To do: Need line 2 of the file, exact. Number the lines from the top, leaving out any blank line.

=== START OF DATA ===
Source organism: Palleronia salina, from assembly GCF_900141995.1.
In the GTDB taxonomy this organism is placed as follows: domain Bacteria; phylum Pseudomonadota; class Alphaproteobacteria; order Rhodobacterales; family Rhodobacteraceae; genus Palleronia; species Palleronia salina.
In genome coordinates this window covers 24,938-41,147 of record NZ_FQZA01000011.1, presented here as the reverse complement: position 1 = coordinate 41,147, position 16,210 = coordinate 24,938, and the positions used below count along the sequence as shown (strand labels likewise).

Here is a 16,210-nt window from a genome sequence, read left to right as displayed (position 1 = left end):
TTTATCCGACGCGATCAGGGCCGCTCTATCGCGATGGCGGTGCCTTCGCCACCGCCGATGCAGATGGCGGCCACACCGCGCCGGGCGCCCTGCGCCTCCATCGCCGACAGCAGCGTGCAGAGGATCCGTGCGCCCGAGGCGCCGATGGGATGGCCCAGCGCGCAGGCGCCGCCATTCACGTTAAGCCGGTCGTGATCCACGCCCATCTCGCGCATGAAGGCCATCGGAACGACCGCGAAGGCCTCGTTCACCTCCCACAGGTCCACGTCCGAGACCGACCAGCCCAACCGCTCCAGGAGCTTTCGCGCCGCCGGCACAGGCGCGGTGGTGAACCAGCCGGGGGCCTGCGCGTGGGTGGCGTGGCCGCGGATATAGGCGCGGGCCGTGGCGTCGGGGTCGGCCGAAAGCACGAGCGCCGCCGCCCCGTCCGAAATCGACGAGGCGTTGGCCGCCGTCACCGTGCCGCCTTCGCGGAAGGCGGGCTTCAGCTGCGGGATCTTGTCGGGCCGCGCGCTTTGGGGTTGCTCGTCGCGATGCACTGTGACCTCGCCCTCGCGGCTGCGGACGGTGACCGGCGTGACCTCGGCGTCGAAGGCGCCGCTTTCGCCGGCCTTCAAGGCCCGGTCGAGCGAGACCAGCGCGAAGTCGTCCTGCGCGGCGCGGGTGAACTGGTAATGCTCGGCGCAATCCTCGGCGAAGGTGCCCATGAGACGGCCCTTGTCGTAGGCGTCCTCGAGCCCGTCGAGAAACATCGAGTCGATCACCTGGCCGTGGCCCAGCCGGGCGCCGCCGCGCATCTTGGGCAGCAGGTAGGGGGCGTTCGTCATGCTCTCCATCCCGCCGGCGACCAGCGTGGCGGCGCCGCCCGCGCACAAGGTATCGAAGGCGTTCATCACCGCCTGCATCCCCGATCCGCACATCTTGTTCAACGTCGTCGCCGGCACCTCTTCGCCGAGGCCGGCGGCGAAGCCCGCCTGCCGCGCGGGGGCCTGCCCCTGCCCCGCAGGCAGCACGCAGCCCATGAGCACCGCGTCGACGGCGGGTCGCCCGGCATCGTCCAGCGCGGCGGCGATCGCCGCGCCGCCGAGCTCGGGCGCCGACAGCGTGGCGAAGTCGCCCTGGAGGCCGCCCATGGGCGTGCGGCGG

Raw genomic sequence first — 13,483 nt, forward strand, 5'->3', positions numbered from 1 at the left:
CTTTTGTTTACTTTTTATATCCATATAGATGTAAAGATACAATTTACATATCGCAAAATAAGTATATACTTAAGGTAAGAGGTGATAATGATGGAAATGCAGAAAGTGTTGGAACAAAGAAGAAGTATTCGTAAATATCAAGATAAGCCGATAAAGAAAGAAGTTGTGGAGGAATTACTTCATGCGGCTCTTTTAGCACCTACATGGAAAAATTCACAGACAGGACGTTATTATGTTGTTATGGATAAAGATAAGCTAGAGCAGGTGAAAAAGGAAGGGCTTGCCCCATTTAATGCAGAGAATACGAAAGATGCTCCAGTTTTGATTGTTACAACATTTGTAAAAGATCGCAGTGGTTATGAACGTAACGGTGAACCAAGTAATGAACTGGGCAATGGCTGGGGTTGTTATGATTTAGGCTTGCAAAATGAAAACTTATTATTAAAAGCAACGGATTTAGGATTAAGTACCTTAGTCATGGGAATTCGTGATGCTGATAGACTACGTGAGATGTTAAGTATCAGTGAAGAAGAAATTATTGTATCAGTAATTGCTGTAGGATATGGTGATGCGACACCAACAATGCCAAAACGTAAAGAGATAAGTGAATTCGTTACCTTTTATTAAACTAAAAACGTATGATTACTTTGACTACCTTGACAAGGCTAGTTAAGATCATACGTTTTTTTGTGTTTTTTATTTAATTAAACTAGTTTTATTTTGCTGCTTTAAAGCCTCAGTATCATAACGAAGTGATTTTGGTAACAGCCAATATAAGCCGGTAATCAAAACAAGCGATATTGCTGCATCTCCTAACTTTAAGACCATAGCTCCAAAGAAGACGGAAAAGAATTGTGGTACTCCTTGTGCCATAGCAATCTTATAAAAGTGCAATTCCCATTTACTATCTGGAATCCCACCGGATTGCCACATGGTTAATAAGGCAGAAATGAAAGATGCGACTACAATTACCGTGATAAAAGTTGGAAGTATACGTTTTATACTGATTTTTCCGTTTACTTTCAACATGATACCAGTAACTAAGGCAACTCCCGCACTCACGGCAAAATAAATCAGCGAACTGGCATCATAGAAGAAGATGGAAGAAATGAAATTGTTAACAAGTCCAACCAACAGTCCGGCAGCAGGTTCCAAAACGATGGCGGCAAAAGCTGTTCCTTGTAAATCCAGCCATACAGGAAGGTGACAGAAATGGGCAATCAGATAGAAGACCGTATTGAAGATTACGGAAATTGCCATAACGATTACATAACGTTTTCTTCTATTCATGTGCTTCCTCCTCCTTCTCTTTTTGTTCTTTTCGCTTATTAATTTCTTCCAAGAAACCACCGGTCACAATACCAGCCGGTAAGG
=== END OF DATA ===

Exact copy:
In the GTDB taxonomy this organism is placed as follows: domain Bacteria; phylum Pseudomonadota; class Alphaproteobacteria; order Rhodobacterales; family Rhodobacteraceae; genus Palleronia; species Palleronia salina.